Diosa Arrivas vs. Manuela Bacotoc | G.R. No. 228704, December 02, 2020

  • Reading time:20 mins read

Republic of the Philippines


G.R. No. 228704 | December 02, 2020

Diosa Arrivas, Petitioner,


Manuela Bacotoc, Respondent.



Before Us is a petition for review on certiorari under Rule 45 of the Rules of Court assailing the Decision[1] dated May 26, 2016 and the Resolution[2] dated September 30, 2016 of the Court of Appeals (CA) in CA-G.R. CRNo. 01596, which affirmed, with modifications, the Decision dated September 7, 2010 of the Regional Trial Court, Iloilo City, Branch 31 finding herein petitioner guilty beyond reasonable doubt of the crime of Estafa under Article 315, paragraph l(b) of the Revised Penal Code.

The antecedent facts are as follows:

Diosa Arrivas was charged with Estafa in an Information, which read:

That on or about the 23rd day of July, 2003, in the City of Iloilo, Philippines and within the jurisdiction of this Honorable Court, herein accused, took and received in trust from Manuela Bacotoc one (1) men’s ring with 2K solo diamond at the center with eight smaller diamounds around, in yellow Gold (14K) valued at P75,000.00 to be sold by her at an overprice, the overprice will constitute as her commission, with the express duty and obligation to remit the proceeds of the sale within the same period, however, said accused, far from complying with her express duty and obligation and with grave abuse of confidence, did then and there willfully, unlawfully, and criminally convert and misappropriate to her own personal use and benefit the amount of P75,000.00 or the jewelry received, that despite repeated demands made upon her to remit the proceeds of the sale or return the unsold items, fails and refuses to do so, to the damage and prejudice of Manuela Bacotoc in the sum of P75,000.00.[3]Arrivas pleaded not guilty, and thus, trial ensued.

Version of the Prosecution and Herein Private Respondent Manuela Bacotoc
Diosa Arrivas and Manuela Bacotoc personally knew each other and had been long-time acquaintances. They are both engaged in buying and selling of jewelries, and had done business together countless times.

On July 23, 2003, Arrivas told Bacotoc that she knew someone who was interested in a male’s ring and was willing to buy one at a price ranging from P50,000.00 to P80,000.00. She asked Bacotoc if she had an available item within the given specification. When Bacotoc told Arrivas that she had an available ring, Arrivas asked Bacotoc if she could bring the said ring to her client. Considering the price of the ring, Bacotoc was hesitant at first to entrust the same to Arrivas. The latter, however, was able to convince Bacotoc, and promised that she will return the ring if the buyer would not buy the same, or immediately deliver the amount if the buyer decides to purchase the ring. They then agreed to execute a trust receipt as they usually do whenever they transact business together.

A trust receipt was executed and personally signed by them on that same day, which provides:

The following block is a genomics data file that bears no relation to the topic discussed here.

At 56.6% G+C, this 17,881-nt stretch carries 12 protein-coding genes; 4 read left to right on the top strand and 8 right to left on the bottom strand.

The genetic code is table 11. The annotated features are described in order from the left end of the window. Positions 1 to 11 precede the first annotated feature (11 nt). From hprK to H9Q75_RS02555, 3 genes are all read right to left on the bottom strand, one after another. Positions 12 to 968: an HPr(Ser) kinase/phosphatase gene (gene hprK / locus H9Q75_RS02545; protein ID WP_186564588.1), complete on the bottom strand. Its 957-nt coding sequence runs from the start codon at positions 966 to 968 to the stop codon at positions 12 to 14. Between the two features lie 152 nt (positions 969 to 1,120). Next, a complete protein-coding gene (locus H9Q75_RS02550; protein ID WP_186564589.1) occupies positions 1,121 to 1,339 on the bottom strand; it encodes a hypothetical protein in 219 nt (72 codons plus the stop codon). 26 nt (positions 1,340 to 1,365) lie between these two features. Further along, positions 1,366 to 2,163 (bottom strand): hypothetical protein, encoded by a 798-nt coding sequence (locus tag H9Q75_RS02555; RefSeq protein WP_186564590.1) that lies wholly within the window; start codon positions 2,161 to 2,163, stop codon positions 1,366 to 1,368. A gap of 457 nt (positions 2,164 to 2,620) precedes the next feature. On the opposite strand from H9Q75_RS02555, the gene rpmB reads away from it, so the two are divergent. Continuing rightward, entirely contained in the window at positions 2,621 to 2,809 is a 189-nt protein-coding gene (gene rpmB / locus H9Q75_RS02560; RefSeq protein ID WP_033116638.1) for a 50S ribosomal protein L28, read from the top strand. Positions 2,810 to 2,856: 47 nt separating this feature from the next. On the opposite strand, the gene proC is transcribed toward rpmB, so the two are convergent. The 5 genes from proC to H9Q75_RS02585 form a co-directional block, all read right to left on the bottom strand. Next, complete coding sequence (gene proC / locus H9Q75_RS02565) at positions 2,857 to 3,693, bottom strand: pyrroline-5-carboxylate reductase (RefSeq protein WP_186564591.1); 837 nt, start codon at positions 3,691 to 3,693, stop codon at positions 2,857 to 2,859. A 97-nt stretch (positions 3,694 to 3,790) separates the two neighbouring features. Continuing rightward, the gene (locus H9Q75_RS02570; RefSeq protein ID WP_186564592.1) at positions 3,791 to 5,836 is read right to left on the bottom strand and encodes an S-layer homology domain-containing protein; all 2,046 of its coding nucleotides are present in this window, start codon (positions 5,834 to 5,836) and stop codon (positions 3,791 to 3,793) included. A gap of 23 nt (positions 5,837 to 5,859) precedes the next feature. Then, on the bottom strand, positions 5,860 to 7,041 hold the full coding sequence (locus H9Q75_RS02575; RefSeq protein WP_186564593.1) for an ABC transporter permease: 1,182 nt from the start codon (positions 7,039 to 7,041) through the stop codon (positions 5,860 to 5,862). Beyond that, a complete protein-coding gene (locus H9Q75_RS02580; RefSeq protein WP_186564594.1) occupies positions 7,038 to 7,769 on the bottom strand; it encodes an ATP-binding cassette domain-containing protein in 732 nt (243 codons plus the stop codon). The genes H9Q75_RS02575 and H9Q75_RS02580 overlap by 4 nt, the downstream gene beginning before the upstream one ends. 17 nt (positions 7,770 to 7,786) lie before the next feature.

Received from MANUELA BACOTOC the following items: lpc of men’s ring with 2K solo diamond at center and eight smaller diamonds around, in yellow Gold (14K) which cost Php 75,000.00. RECEIVED on Consignment from MANUELA the goods stated below. It is hereof understood that all the consigned goods listed hereunder remain the property of BACOTOC on which goods I am also responsible as in their merchantable condition and quantity; and I am also responsible on the loss of any of this goods by theft or otherwise, and that I, upon order on demand will return all consigned goods on hand or otherwise turn order the proceeds of any of the consigned goods to the amount of the prices stated hereunder; and finally, I further agree to assume liability and expense for the safekeeping of these consigned goods. To be sold by me on commission basis and return the same if not sold within two (2) days from today. I am prohibited from giving the above items to sub-agents; signed by Diosa Arrivas on July 23, 2003.” (sic)After the lapse of two days from July 23, 2003, however, Arrivas was not able to deliver the payment of the ring or return the same to Bacotoc. The latter tried to look for Arrivas in her usual place of business but she could not be found. It was only after two weeks that Bacotoc was able to finally meet with Arrivas.

During their said meeting, Arrivas told Bacotoc that the payment for the ring will be made in thirty days. However, the said thirty days lapsed and Arrivas still failed to make any payment to Bacotoc.

Thereafter, when Bacotoc again met Arrivas, the latter asked for reconsideration and pleaded that she be allowed to pay the price of the ring in installments as well as pay her old accounts, to which Bacotoc agreed. Nevertheless, no payment was made by Arrivas.

Thus, Bacotoc sent a demand letter dated November 3, 2004 to Arrivas, and demanded for the payment of the ring in the amount of P75,000.00. The said demand letter was sent through registered mail and was personally received by Arrivas on November 5, 2004. Arrivas then met with Bacotoc’s lawyer and promised to settle the amount in installments. However, Arrivas again failed to comply with her promise.